It crystalises much recent thinking on the spatial dimensions of growth, inequality and poverty. Paul Krugman’s work on economic geography is notable, earning him the Nobel Prize in Economics this year 'for his analysis of trade patterns and location of economic activity'. Jyotsna Jalan and Martin Ravallion's work on how the differing levels of physical and human capital within neighbourhoods can explain the diverging fortunes of otherwise identical households has drawn attention to the role of economic geography in development, alongside the UNU-WIDER project led by Ravi Kanbur and Anthony Venables, and its edited volume Spatial Disparities and Development.
The 2009 World Development Report highlights uneven economic development at the local, national and international levels, which, not surprisingly, means major disparities in well-being. It means one billion slum dwellers in the cities of the developing world, one billion people in fragile regions that lag behind the rest of their countries, and one billion people in countries that are in regions that are divided, distant from markets and lack a large local economy (now known as the 'bottom billion'). According to Reshaping Economic Geography, these overlapping populations 'pose today's biggest development challenges'.
The obvious solution would seem to be to spread economic development as far as possible to reach those left behind. And that is what a number of developing countries have tried to do in the past, for example, through the development of growth poles in lagging regions. But the report, controversially, turns this argument on its head. It argues that economic growth will always be unbalanced and that efforts to redress the spatial balance will only discourage further economic development and poverty reduction. Drawing on experience from ‘developers’, such as the countries of Europe and East Asia, and the USA, the report argues that successful development requires the spatial concentration of production and economic integration.
The report is based on three sets of three notions. The ‘first three’ are the 3Ds: density, distance and divisions. It argues that places do well because of transformations made in these 3Ds. In short, economic integration requires a greater density of population, as seen in the growth of cities; shorter distances (through transport infrastructure, for example), to encourage businesses and workers to migrate towards dense areas; and fewer divisions,through thinner economic borders and access to world markets.
The 'second three' are the strategies that help to transform the 3Ds: urbanisation, territorial development and regional integration. Put simply, the report argues that urbanisation can facilitate higher density; territorial development can integrate nations (and shorten distances); and regional integration, through greater access to global markets, can lead to fewer inter-country divisions.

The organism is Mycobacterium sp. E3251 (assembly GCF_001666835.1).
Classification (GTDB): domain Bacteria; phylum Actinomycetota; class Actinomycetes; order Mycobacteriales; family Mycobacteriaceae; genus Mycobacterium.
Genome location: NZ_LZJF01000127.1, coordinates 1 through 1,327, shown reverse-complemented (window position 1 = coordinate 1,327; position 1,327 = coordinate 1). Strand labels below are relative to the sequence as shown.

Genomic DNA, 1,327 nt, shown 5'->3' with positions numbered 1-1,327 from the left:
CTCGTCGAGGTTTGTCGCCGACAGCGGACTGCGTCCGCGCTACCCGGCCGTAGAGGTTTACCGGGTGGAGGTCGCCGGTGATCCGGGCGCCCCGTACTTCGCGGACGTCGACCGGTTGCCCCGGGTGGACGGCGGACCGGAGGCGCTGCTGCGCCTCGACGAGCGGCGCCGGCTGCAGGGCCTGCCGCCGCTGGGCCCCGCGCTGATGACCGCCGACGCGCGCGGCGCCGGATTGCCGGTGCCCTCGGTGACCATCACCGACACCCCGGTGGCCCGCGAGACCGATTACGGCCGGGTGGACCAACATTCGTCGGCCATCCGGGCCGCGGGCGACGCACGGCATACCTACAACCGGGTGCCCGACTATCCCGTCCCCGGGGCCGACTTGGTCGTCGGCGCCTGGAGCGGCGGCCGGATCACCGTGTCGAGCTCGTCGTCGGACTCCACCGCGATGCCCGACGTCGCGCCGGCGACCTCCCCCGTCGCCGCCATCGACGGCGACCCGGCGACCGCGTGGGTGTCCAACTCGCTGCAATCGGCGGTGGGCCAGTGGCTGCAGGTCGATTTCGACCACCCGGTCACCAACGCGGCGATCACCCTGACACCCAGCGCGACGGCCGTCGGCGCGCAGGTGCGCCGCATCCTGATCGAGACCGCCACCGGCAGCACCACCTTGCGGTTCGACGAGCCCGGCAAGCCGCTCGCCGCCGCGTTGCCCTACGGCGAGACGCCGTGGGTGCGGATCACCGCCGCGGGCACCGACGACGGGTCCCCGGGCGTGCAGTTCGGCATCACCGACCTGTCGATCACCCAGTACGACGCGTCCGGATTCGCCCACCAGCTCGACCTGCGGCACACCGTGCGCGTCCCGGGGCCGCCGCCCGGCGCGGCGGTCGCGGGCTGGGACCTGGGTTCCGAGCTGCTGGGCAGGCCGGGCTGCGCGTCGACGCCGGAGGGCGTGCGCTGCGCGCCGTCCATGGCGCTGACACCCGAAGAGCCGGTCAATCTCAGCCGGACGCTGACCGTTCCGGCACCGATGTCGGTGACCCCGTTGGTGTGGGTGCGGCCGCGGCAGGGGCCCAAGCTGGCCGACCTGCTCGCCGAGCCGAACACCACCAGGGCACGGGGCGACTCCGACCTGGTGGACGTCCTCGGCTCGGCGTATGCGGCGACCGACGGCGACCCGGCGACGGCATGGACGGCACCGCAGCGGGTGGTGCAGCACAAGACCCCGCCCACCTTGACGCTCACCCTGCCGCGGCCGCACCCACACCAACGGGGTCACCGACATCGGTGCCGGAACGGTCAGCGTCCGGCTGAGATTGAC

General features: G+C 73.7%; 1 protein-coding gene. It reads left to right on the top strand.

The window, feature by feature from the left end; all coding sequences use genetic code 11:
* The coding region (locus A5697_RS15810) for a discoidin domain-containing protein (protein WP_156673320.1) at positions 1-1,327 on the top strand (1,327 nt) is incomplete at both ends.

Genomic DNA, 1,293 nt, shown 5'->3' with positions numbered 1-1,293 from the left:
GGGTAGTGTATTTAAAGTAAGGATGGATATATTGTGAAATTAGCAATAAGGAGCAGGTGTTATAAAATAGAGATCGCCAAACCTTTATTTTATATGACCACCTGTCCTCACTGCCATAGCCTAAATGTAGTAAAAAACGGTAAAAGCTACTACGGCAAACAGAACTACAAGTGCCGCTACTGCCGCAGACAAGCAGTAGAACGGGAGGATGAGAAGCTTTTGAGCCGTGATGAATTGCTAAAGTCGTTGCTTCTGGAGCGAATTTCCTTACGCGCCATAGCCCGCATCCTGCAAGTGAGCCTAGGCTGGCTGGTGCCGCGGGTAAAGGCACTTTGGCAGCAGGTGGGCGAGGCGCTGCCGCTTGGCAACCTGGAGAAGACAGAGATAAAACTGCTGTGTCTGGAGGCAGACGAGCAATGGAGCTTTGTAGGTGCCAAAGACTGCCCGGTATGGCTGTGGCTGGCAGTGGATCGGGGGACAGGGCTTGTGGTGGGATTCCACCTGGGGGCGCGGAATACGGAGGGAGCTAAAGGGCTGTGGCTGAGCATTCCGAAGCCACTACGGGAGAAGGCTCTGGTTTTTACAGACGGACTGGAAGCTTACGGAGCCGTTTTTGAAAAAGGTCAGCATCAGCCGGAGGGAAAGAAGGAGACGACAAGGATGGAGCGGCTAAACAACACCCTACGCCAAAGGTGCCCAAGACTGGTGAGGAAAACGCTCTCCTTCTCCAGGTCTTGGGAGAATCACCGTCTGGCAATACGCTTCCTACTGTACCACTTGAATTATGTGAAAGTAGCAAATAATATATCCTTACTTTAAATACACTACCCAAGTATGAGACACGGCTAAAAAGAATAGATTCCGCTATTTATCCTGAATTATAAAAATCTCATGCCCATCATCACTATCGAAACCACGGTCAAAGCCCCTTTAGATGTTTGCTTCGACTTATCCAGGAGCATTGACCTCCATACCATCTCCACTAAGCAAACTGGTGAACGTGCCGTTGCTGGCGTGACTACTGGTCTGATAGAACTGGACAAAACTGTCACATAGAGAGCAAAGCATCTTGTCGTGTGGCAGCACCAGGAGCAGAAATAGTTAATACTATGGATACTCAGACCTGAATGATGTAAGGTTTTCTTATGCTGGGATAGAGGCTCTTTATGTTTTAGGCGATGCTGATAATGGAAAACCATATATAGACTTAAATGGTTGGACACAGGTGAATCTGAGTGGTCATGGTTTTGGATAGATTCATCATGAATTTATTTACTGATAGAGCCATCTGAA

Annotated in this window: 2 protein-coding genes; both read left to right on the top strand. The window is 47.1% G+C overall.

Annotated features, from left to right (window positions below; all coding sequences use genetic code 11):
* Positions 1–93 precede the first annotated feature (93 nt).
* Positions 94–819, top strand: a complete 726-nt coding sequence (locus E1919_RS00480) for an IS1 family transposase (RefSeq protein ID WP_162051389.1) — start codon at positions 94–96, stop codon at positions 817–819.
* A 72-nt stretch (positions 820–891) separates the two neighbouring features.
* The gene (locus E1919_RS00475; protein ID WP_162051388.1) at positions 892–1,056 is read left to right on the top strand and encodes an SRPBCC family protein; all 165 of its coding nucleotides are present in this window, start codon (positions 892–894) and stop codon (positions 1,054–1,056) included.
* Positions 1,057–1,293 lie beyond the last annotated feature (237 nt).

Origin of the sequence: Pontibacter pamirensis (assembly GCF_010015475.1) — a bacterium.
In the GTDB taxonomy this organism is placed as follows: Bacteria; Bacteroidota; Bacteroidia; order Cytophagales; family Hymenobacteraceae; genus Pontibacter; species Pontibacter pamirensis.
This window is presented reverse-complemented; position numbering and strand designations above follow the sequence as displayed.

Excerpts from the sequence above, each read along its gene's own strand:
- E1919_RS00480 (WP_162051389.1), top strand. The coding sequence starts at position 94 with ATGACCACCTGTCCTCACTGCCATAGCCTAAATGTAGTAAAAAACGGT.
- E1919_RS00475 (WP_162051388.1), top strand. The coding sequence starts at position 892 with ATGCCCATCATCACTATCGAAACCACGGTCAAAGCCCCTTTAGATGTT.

The ‘third three’ relate to the policy instruments available for economic integration: institutions, infrastructure and interventions. 'Institutions' is shorthand for policies that are spatially blind in their design and universal in their coverage. Examples include policies on social services such as health, education and water and sanitation and regulations affecting land, international trade and labour. 'Infrastructure' is shorthand for investments and policies that connect geographic spaces, such as roads, airports, railways and communication systems that move goods, people, services and ideas. 'Interventions' are shorthand for programmes that are targeted at particular spaces, such as slum clearance, fiscal incentives for manufacturing investment and preferential trade access for developing countries. Importantly, it is argued that interventions are far too often the focus of discussions about spatial disparities and the report calls for a 'rebalancing' of debates to include all three groups of instruments to achieve successful economic integration and genuine development results.
In his foreword to the report, World Bank President Robert Zoellick says that he expects the report to 'stimulate a much-needed discussion on the desirability of 'balanced growth', which has proved elusive.'
From my perspective, it is balanced or inclusive growth that should be front-and-centre as we read this year’s World Development Report. What I want to learn from the report is what we can do to ensure the benefits of economic development are more equitable. I hope the report influences policies and programmes – most critically those of governments but also donors and other development actors –to reduce the billion slum dwellers, the billion in lagging regions and the ‘bottom billion’.
We should welcome this report and its focus on economic geography. I know that many of my colleagues at the Overseas Development Institute – experts in a range of the issues highlighted in Reshaping Economic Geography – certainly do. IIndeed, the World Bank commissioned the Overseas Development Institute to write background papers for the report: Kate Bird and I edited a series of policy briefs on policy instruments and spatial differentiation; Massimiliano Cali wrote a paper on urbanisation, inequality and economic growth in India and Dirk Willem te Velde wrote a paper on regional integration, concentration and growth. I encourage my Overseas Development Institute colleagues, and others interested in the issues the report raises, to contribute to this blog. What are the highlights? The strengths? The critiques? The implications?
The report argues that ‘place is the most important correlate of a person’s welfare’. If this is the case, all of us with an interest in inclusive growth, poverty reduction and well-being must read, and act on, Reshaping Economic Geography.